Jocelyn Peterman – Team Chelsea Carey – Calgary, Canada – raising funds for the Smiles Thru Lindsey Foundation

Anna Sidorova – Team Sidorova – Moscow, Russia – raising funds for the Konstantin Khabensky Charitable Foundation

Jamie Sinclair – Team Sinclair – Minnesota, USA – raising funds for youth development at the Charlotte Curling Association

Joanne Courtney – Team Rachel Homan – Ottawa/Edmonton, Canada – raising funds for the Kidney Foundation

Chelsea Carey – Team Carey – Calgary/Winnipeg, Canada – raising funds for KidSport Calgary and Vic’s Little VIPs Memorial Fund

The 2017 Women of Curling Calendar is a co-production of The Community Fundraiser and The Curling News. Additional fundraising revenues will be directed to the Curling Canada Foundation.

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Harder leaves SWISSCURLING, ready for new challenges

Armin Harder (left) with National Coach Al Moore and the WWCC Trophy
Armin Harder (left) with National Coach Al Moore and the WWCC Trophy

Armin Harder, the High Performance Director of the Swiss Curling Association, has announced his resignation after eight years of successful involvement with the national association.

“I have enjoyed serving the interests of SWISSCURLING and I know I am leaving with the organization in excellent shape,” said Harder. “The future of Swiss curling is as bright as the present.”

Harder served a total of eight years with SWISSCURLING; two years as a delegate, and six years as Sports Department Chief which included four years as a delegate to the World Curling Federation.

He first made waves by fighting for an open and fair (but challenging) qualification system, thus averting the plan of SWISSCURLING’s then-leaders to embrace a new selection system for the national teams. As the architect of the current system, he completely changed the elite program and introduced a major overhaul of the junior program, which required the hiring of new personnel and budget streamlining to divert more funds to development, coaching and athletes.

The results have been spectacular, as Harder leaves as the most successful High Performance leader in Switzerland’s curling history. Since 2010, a total of 25 medals have been won by SWISSCURLING teams: 14 gold, three silver and eight bronze. Furthermore, gold medals have been won across varied disciplines: Youth Olympic Games, Women’s Worlds, World Mixed Doubles, World Mixed, European Men’s and Women’s, and World Junior Men.

Currently, Swiss Women are ranked No. 1 in the world, only the second time time a country other than Canada has held this position (World Curling Rankings, WCF).

“Armin had a clear vision when he started and six years later we are definitely on a very good path,” said Andreas Schwaller, Head Coach for SWISSCURLING and a 2002 Olympic bronze medallist. “With our system we gave athletes transparency and encouraged them to tour, so they gained experience and became stronger. When Mirjam Ott won the worlds in 2012 and Sven Michel won the 2013 Euros, it was a big message to all Swiss teams, and it made them believe.

“It’s hard to prove, but SCA would never have reached the latest successes without Armin. He will be missed and I wish him nothing but the best.”

“I want to thank the staff at SWISSCURLING for a great eight years,” said Armin Harder. “Also particular thanks to Andi Schwaller, Al Moore and Marco Battilana, as well as my EC members in particular SCA President Louis Moser, whose leadership made all the positive changes even possible. Finally, great thanks to all the athletes, coaches and support staff I have worked with and represented so proudly over the years.”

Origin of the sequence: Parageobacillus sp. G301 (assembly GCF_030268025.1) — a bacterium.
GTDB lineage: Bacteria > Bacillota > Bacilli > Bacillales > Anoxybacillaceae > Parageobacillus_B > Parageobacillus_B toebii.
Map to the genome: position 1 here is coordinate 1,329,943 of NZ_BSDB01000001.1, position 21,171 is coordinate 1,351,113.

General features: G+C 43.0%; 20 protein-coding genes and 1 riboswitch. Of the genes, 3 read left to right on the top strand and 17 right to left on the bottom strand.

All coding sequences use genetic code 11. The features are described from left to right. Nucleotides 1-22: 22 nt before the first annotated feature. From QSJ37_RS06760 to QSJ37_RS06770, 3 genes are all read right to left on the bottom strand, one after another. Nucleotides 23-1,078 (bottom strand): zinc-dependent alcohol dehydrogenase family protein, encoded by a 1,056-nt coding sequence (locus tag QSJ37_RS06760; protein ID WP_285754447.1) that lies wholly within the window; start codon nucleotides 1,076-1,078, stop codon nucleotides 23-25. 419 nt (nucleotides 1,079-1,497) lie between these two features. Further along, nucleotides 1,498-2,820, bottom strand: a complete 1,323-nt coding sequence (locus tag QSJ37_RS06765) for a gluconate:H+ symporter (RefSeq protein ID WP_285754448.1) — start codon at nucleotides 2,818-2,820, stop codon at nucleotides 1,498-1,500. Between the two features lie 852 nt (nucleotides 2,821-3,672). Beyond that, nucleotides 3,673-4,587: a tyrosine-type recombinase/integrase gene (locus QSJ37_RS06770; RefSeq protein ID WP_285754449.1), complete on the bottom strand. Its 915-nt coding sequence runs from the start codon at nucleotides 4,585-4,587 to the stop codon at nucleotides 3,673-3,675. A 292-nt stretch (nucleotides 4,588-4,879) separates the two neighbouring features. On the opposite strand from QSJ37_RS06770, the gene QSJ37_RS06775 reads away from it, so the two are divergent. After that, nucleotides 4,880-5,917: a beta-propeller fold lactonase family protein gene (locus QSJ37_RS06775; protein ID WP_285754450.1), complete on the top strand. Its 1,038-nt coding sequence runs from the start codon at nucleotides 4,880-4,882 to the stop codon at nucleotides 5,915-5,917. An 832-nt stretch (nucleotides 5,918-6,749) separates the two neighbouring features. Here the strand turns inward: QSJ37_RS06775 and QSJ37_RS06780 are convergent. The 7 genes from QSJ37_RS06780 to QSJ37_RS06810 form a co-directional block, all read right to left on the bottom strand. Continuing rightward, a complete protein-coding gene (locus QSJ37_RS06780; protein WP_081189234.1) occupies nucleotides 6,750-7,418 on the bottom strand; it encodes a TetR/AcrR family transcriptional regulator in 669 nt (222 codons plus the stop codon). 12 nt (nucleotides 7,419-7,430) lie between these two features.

Harder plans to consider new challenges, but expects to continue his key role with the Curling Champions Tour, which recently announced new championship events taking place in Korea and China.

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Stephen Colbert capitulates, covers broomgate

I'm with Gerry Geurts here!
I’m with Gerry Geurts here!

We at The Curling News are casual fans of Stephen Colbert‘s new late-night U.S. TV talk show. The veteran host recently took over from David Letterman and is finally portraying himself, and it turns out he is, in fact, oddly warped… something we first suspected from his previous right-wing political persona.

So when Colbert broke down and accepted his writing room’s determination to do something on the never-ending saga of #broomgate #brushgate #broomhaha #brushapalooza #doomandbroom misery – no doubt this past week’s New York Times feature was the last straw – we were optimistic that Colbert and his talented team would deliver.

The verdict? Meh.

In our opinion, the stampede to cliché humour was simply too much… typical, in fact, of U.S. attempts dating back to the late 1990s and early 2000s. That’s right, Stephen, your troops brought old-school corn husks to this here modern comedic battlefield.

We did appreciate the effort, however. And we rather enjoyed, in no particular order:

• The rip on everyone, including Canadian media

• Fish Soccer

• The wireless-controlled curling stone (and backstage hand)

• The shoutout to Gerry Geurts (correct spelling). Stephen is with you, Gerry…

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2015 Worlds: Did Ping-Pong rocks squish Canada?

A three-timage sequence showing the attempted "Squish"
A three-image sequence on the attempted “Squish”

[Click on image sequence to increase viewing size]

Exciting stuff at the world men’s championship in Halifax.

USA, skipped by John Shuster, scored their first winning record (6-5) since Pete Fenson went 8-3 back at Cortina D’Ampezzo, Italy, in 2010, but lost in a playoff tiebreaker to colourful Finland. Then, Norway beat Canada for the second time this week, pushing The Pants into Sunday’s final for the second year in a row and dropping Canada down to tonight’s semifinal, where they will lock horns with the winner of Finland versus Sweden.

Earlier this week, guest blogstar Dean Gemmell was in Halifax… and he mentioned something called The Squish.